After a blissful period of summer hours, relaxed lunches and bare arms, it’s time to start knuckling down again. Fortunately you should have plenty of energy; now you just have to set up some habits and routines to direct that energy properly so that you can carry it through well into the holiday season. These five apps — games, digital mentors and organizational tools — are guaranteed to reorganize, revitalize and refocus your mind.
Like Threes, But You Use Your Brain: It’s been pretty widely acknowledged since the beginning of the Aughts: video games can help sharpen your cognitive skills. In 2013, a study published in Nature (and later covered in Forbes) indicated that video games that emphasized multitasking can improve players’ multitasking abilities; another study similarly concluded that first-person shooters (e.g. Call of Duty) and puzzle games improve, respectively, multitasking and spatial attention and cognition. So as plenty of books will tell you, it’s a good idea to load up your smartphone with a diverse collection of games. Instead of Candy Crush, start with 0h n0. Like a cross between Sudoku and Minesweeper, 0h n0 is a demanding exercise in problem solving — a pretty universal skill. The rules of the game are best learned by jumping right in. In an abstract, numerical way, the game forces players to negotiate the needs of different fixtures within a given space, satisfying every one. In other words: whether you realize it or not, this game can help you figure out how to cooperate better with your coworkers.
For Android, iOS, Web, Windows and Windows Phone.
And Yet It Moves
Because Quiet Time Is Important:And Yet It Moves is a quietly atmospheric game that hones spatial awareness and ability (proficiency in which has been linked with creativity) in a problem-solving context. Players rotate the game world using touch controls; along with gravity, this guides the character onscreen through an elaborate, paper-based abstract maze. The challenge of navigation and reasoning out the effects of each rotation provides the basis for improvements in creative problem solving; meanwhile, the simple visuals and minimalistic sound design make it something of a meditative experience for those who are too impatient for proper meditation.
For iOS; Linux, Mac and Windows versions available here.
For Those Patient Enough for Proper Meditation: The beauty of the self-help app: unlike a self-help book, you can’t carelessly leave it on the coffee table, begging for one of your more judgmental friends to come across it. Headspace, a subscription-based audiobook-collection-cum-progress-tracker, has the top crop of self-help apps by popular consensus, offering hundreds of hours of audio-guided meditation on the subjects of addiction, relationships, creativity, and much more. So chances are you’ll be able to refocus on whatever New Year’s resolution you’ve left buried in the snow. And if you’re loud and proud about your self-help interests, the app has a social component — viewable self-help plans, progress tracking, rewards, and motivational systems.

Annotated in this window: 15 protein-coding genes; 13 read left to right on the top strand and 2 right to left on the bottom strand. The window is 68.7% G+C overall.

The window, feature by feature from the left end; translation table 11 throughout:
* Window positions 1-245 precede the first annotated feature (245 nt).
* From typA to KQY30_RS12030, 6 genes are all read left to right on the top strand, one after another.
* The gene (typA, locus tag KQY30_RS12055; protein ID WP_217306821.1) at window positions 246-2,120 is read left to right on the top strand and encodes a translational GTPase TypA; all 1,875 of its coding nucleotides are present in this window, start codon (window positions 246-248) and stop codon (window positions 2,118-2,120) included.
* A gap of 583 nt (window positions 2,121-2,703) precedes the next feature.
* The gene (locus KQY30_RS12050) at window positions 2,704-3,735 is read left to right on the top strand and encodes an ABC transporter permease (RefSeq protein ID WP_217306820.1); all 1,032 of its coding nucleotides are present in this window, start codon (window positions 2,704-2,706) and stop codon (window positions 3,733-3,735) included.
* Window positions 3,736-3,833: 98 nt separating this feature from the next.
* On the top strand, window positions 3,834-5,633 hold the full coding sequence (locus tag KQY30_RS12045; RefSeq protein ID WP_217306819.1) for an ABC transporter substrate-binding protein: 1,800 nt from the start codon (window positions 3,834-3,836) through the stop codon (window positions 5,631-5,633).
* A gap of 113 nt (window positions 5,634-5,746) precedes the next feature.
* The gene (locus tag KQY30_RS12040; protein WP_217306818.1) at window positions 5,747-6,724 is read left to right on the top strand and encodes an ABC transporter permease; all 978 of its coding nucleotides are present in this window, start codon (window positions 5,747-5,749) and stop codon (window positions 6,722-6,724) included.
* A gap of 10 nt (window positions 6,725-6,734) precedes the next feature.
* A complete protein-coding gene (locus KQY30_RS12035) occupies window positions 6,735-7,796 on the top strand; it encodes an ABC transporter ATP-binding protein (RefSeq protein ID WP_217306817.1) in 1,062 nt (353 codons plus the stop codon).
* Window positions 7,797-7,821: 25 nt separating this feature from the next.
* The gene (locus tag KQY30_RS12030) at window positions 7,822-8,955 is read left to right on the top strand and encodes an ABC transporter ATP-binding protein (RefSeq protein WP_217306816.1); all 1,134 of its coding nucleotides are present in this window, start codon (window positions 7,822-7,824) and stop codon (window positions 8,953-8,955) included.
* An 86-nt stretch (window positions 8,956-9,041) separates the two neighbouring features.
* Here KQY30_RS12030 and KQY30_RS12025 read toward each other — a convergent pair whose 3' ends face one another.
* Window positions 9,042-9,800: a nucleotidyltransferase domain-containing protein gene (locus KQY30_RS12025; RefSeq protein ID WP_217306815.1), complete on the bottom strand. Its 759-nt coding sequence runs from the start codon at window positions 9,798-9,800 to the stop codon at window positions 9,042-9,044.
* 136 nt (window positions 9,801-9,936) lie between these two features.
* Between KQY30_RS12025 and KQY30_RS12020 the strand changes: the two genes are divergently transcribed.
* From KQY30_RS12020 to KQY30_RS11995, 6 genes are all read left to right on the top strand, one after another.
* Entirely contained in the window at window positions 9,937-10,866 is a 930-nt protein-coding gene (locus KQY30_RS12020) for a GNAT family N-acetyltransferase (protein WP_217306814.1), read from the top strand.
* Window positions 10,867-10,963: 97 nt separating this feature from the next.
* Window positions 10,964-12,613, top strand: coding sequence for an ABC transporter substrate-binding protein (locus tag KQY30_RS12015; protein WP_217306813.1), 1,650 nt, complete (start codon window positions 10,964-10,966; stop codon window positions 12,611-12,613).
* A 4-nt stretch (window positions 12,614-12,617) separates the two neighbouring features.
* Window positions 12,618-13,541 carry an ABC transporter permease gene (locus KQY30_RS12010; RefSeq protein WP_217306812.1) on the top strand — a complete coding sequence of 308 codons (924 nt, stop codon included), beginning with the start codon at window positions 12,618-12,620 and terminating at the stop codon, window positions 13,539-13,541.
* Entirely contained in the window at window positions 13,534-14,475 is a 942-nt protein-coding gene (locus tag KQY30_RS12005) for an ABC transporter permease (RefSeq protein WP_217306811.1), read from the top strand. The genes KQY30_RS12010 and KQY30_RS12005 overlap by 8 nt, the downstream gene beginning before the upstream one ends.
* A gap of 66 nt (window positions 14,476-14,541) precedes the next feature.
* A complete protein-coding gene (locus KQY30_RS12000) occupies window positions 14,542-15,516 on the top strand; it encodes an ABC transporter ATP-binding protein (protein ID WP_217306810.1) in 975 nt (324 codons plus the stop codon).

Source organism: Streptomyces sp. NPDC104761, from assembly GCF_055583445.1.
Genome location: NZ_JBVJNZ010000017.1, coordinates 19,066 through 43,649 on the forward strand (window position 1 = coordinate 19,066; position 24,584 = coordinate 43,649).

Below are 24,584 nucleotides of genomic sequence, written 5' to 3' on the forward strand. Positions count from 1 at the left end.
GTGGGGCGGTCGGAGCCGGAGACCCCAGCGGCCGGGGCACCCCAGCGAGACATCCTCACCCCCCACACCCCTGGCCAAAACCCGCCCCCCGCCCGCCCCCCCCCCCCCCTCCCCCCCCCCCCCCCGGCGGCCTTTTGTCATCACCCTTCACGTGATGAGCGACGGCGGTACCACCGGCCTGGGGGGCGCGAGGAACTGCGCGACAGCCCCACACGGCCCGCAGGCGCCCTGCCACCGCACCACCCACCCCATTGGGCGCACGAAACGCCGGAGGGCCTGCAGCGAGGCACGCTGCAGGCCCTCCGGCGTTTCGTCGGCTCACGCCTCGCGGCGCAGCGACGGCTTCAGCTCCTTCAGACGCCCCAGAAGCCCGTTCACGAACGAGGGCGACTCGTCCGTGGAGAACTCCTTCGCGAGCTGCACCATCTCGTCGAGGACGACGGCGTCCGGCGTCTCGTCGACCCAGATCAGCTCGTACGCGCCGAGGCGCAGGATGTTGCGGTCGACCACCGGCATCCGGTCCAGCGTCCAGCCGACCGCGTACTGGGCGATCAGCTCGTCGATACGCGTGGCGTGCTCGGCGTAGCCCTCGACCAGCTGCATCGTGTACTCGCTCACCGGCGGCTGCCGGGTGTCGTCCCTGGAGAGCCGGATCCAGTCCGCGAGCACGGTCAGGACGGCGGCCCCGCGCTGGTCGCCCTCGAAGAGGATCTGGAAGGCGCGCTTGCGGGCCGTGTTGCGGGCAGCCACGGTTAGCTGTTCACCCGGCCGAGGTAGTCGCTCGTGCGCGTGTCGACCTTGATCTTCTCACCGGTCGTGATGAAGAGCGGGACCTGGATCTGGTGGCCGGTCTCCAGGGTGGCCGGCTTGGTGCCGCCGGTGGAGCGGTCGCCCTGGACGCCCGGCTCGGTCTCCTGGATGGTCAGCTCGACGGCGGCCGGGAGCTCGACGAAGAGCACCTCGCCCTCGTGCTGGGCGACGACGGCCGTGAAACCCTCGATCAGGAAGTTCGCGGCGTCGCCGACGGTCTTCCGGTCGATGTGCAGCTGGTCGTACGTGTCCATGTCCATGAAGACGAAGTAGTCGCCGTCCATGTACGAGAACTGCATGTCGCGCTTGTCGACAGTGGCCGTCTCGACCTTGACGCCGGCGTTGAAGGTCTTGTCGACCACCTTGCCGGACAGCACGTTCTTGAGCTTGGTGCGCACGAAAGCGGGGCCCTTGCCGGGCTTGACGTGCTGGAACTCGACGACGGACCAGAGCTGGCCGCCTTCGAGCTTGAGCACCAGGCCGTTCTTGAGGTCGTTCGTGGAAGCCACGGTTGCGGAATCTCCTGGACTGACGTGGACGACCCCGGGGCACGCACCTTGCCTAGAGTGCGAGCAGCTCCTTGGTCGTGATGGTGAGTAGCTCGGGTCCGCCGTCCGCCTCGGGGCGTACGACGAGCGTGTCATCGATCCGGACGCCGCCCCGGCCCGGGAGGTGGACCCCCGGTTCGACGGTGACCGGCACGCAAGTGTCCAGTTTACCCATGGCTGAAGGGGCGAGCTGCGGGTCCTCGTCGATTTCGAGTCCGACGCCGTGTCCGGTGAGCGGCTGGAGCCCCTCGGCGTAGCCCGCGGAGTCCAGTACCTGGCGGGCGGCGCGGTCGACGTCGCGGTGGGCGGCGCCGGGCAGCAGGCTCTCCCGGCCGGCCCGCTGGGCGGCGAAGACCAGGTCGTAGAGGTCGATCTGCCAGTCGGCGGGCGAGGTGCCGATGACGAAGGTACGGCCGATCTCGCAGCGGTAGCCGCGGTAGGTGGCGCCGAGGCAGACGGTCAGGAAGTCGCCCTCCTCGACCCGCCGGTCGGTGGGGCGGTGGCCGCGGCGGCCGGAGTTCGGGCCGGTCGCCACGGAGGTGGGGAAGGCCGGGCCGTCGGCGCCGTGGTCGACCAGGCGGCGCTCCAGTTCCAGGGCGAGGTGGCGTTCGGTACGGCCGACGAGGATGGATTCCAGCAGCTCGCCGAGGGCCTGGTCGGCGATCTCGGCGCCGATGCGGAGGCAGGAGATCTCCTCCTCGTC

For Android and iOS.
Time Out Free
Oldie But Goodie: Shaking the cobwebs out is one thing; pacing yourself is another. Who wouldn’t benefit from an app that’ll periodically remind you, throughout all those tense overtime office work sessions, that your eyes are burning? If the word “free” in the title didn’t already tip you off, then that one sentence should be convincing enough. Time Out Free’s virtue is its utter simplicity: every hour the app slowly dims your screen before overriding your work windows with a reminder to take a 10-minute break from your computer screen (which you can delay by 5 or 10 minutes if the situation demands it). The app also prompts you to take 15-second miniature breaks, the frequency and duration of which are customizable.
Do More with a Better To-Do List: You can try time and again to commit to your iPhone’s clunky Reminder app, or you can switch over to Any.Do, a much cleaner to-do list app. Any.Do’s sleek interface makes outlining your chores less of a chore, which should trickle down and make you more likely to finish them. The free edition boasts typical features like reminders and multiple customizable lists, in addition to the ability to organize tasks by expected completion time (“today”, “tomorrow”, “upcoming” and “someday”), attach files and personal notes to tasks, and share projects with friends or coworkers, along with a limited number of “Any.Do moments” — a process, activated by a button, in which the app takes you through each task one by one so that you can reassess the status and due dates of each. A premium account at $2.99 a month ($2.49 a month for a yearlong subscription) boosts your sharing capabilities, Moments and attachable file size, and also grants you the ability to set up recurring tasks (which you can set to reoccur in however much time you prefer, as opposed to just daily or weekly) and location-based reminders, along with color themes.
For Android, iOS, Google Chrome and Web.